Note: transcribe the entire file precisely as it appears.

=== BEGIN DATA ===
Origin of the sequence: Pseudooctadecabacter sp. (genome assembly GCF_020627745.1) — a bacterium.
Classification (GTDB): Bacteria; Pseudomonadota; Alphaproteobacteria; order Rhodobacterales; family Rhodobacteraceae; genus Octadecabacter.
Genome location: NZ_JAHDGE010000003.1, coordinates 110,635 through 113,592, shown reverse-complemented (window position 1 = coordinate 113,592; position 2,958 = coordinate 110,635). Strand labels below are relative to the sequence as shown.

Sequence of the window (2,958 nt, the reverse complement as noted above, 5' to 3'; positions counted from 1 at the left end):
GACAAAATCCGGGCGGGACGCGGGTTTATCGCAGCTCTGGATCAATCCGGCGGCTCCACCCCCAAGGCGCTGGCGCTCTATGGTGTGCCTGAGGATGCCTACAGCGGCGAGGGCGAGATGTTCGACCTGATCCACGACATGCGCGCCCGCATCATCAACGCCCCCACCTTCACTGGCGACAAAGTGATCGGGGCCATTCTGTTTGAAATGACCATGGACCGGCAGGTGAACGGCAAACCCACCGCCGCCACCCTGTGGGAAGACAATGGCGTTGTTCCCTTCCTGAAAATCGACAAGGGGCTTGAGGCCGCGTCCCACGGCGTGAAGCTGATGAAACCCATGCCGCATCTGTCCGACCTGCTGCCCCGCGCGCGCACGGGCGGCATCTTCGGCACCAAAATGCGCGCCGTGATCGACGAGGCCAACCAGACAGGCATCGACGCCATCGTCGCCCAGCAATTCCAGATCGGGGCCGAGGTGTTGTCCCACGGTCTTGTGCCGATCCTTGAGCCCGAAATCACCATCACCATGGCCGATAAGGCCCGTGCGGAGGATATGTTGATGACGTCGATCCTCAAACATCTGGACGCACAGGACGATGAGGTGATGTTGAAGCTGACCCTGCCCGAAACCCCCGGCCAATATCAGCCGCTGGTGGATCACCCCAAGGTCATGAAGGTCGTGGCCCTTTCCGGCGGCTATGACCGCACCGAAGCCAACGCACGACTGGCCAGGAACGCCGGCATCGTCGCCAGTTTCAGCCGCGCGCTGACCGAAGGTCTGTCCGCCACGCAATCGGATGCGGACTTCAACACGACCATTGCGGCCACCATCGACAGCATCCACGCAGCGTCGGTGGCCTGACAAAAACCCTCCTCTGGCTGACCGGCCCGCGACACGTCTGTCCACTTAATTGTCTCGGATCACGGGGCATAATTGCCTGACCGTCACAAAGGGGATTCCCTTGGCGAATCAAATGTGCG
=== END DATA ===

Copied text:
Origin of the sequence: Pseudooctadecabacter sp. (genome assembly GCF_020627745.1) — a bacterium.
Classification (GTDB): Bacteria; Pseudomonadota; Alphaproteobacteria; order Rhodobacterales; family Rhodobacteraceae; genus Octadecabacter.
Genome location: NZ_JAHDGE010000003.1, coordinates 110,635 through 113,592, shown reverse-complemented (window position 1 = coordinate 113,592; position 2,958 = coordinate 110,635). Strand labels below are relative to the sequence as shown.

Sequence of the window (2,958 nt, the reverse complement as noted above, 5' to 3'; positions counted from 1 at the left end):
GACAAAATCCGGGCGGGACGCGGGTTTATCGCAGCTCTGGATCAATCCGGCGGCTCCACCCCCAAGGCGCTGGCGCTCTATGGTGTGCCTGAGGATGCCTACAGCGGCGAGGGCGAGATGTTCGACCTGATCCACGACATGCGCGCCCGCATCATCAACGCCCCCACCTTCACTGGCGACAAAGTGATCGGGGCCATTCTGTTTGAAATGACCATGGACCGGCAGGTGAACGGCAAACCCACCGCCGCCACCCTGTGGGAAGACAATGGCGTTGTTCCCTTCCTGAAAATCGACAAGGGGCTTGAGGCCGCGTCCCACGGCGTGAAGCTGATGAAACCCATGCCGCATCTGTCCGACCTGCTGCCCCGCGCGCGCACGGGCGGCATCTTCGGCACCAAAATGCGCGCCGTGATCGACGAGGCCAACCAGACAGGCATCGACGCCATCGTCGCCCAGCAATTCCAGATCGGGGCCGAGGTGTTGTCCCACGGTCTTGTGCCGATCCTTGAGCCCGAAATCACCATCACCATGGCCGATAAGGCCCGTGCGGAGGATATGTTGATGACGTCGATCCTCAAACATCTGGACGCACAGGACGATGAGGTGATGTTGAAGCTGACCCTGCCCGAAACCCCCGGCCAATATCAGCCGCTGGTGGATCACCCCAAGGTCATGAAGGTCGTGGCCCTTTCCGGCGGCTATGACCGCACCGAAGCCAACGCACGACTGGCCAGGAACGCCGGCATCGTCGCCAGTTTCAGCCGCGCGCTGACCGAAGGTCTGTCCGCCACGCAATCGGATGCGGACTTCAACACGACCATTGCGGCCACCATCGACAGCATCCACGCAGCGTCGGTGGCCTGACAAAAACCCTCCTCTGGCTGACCGGCCCGCGACACGTCTGTCCACTTAATTGTCTCGGATCACGGGGCATAATTGCCTGACCGTCACAAAGGGGATTCCCTTGGCGAATCAAATGTGCG